EMLecture8

# EMLecture8 - Lecture 8 Notes 95.657 Electromagnetic Theory...

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Lecture 8 Notes, 95.657 Electromagnetic Theory I, Fall 2011 Dr. Christopher S. Baird, UMass Lowell 1. Multipole Expansion of the Potential - Consider a localized charge density completely contained within some region R. - Very far away from the region R , the charge density behaves more and more like a sphere or a point charge. - Far away from the region R then we can make an expansion of the potential in spherical harmonics and keep only the first few terms and it will still be a valid approximation to the solution. - This is useful when the charge density is localized but too complex to be approached in an exact way. - Because we want the potential far away from the charge density, where there is no charge, we can use the spherical coordinates solution to the Laplace equation when a valid solution is required on the full azimuthal range: Φ( r , θ , ϕ)= l = 0 m =− l l ( A lm r l + B lm r l 1 ) Y lm , ϕ) where Y lm  , = 2 l 1 4 l m ! l m ! e i m P l m cos  are the spherical harmonics - The region we are interested in includes infinity, but not the origin. To ensure the solution approaches zero at infinity, we require A l = 0. The solution now becomes: Φ( r , θ , ϕ)= l = 0 m =− l l B lm Y lm , ϕ) r l + 1 - For later convenience, we redefine the arbitrary constant, B lm = 1 4 πϵ 0 4 π 2 l + 1 q lm so that: Φ( r , θ , ϕ)= 1 4 πϵ 0 l = 0 m =− l l 4 π 2 l + 1 q l m Y lm , ϕ) r l + 1 - This equation is called a multipole expansion. The l = 0 term is called the monopole term, l = 1 are the dipole terms, etc. - We must now determine the coefficients q lm to fully solve the problem. - The solution in integral form was already obtained as Coulomb's law for the potential: = 1 4  0  x ' x x ' d x ' - We expand the 1 / x x ' factor into spherical harmonics, remembering that we are interested in the solution far away from the charge so that we want the x > x ' case.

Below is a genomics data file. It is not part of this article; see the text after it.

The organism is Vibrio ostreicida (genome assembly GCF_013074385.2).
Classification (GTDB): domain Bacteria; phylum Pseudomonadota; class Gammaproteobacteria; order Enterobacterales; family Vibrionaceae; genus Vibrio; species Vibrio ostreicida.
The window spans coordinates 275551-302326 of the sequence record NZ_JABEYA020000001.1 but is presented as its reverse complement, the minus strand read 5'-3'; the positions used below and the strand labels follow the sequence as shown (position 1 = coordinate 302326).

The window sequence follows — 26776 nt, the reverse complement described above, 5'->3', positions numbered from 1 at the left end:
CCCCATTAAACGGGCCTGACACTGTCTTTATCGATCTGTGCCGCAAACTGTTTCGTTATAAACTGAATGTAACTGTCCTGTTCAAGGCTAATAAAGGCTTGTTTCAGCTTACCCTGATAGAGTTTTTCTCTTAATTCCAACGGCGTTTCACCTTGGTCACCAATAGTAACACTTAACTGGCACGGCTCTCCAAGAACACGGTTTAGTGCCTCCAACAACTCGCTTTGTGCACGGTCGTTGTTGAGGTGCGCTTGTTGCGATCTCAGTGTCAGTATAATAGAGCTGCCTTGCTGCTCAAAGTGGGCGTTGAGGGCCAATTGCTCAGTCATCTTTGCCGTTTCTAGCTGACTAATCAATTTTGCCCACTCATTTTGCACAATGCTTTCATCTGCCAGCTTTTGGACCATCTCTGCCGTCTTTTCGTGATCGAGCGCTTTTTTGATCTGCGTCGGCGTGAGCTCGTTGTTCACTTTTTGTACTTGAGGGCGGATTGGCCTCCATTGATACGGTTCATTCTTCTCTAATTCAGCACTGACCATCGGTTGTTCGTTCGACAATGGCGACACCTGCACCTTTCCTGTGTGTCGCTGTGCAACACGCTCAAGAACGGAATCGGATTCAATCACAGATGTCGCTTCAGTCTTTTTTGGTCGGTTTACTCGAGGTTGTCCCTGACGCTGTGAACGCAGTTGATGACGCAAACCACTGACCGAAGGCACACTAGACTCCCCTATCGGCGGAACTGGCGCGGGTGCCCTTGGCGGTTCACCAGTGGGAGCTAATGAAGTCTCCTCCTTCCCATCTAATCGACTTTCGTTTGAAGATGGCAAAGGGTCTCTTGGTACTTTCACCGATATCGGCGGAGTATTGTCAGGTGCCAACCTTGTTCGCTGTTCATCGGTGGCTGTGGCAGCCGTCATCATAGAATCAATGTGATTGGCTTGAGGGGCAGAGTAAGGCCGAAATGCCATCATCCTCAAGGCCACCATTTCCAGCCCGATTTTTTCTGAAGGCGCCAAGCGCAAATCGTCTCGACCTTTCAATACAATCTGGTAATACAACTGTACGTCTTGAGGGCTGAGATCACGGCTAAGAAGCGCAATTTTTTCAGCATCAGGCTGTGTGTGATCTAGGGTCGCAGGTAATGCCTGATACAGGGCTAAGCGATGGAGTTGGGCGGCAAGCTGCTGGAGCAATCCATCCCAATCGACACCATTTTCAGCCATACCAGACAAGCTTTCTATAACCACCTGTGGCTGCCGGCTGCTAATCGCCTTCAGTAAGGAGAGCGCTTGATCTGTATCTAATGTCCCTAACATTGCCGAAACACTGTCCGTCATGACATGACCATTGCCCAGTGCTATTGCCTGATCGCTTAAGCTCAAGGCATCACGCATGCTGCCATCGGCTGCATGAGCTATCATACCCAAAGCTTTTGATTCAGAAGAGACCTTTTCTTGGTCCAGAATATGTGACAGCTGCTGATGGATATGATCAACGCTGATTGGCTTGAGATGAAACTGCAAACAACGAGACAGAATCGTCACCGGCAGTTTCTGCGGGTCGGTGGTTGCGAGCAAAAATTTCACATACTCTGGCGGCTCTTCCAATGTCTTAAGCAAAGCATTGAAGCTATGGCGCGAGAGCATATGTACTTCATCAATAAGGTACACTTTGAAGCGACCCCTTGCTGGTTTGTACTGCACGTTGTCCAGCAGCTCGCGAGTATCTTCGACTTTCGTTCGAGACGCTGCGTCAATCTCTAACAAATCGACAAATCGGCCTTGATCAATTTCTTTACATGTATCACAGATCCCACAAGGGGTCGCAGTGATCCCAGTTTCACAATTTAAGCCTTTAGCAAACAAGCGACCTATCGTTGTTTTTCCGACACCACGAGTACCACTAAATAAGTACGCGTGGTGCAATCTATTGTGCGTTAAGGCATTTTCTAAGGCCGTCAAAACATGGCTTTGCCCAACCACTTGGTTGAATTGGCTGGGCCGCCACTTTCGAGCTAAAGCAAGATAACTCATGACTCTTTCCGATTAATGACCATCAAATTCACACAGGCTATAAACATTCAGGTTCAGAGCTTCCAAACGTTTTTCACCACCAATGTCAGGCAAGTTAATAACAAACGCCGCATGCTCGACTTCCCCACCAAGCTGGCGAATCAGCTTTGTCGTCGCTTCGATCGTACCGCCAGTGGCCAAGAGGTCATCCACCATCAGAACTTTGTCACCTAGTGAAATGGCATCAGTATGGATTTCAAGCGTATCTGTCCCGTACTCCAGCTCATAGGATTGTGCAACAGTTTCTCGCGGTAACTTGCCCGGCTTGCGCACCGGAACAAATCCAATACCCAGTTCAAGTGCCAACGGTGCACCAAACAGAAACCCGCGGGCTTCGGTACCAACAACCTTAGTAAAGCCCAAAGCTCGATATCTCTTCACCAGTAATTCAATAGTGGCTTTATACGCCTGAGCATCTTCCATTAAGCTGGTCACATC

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1 x x ' = 4 l = 0 m =− l l r ' l r l 1 1 2 l 1 Y l m *  ' , ' Y lm  ,  so that: = 1 4  0 l = 0 m =− l l 4 2 l 1 [ Y lm *  ' , ' r ' l  x ' d x ' ] Y lm  ,  r l 1 - Comparing this solution to the one above, it becomes apparent that: q lm = Y l m * ' , ϕ ' ) r ' l ρ( x ' ) d x ' - These coefficients are called the spherical multipole moments. Their physical significance can be seen by representing the first few terms explicitly in Cartesian coordinates. - The l = 0 term is just proportional to the total charge q, which is known as the monopole moment, and has no angular dependence: q 00 = 1 4  x ' d x ' q 00 = 1 4 π q - The l = 1 terms are proportional to the components of the electric dipole moment p .
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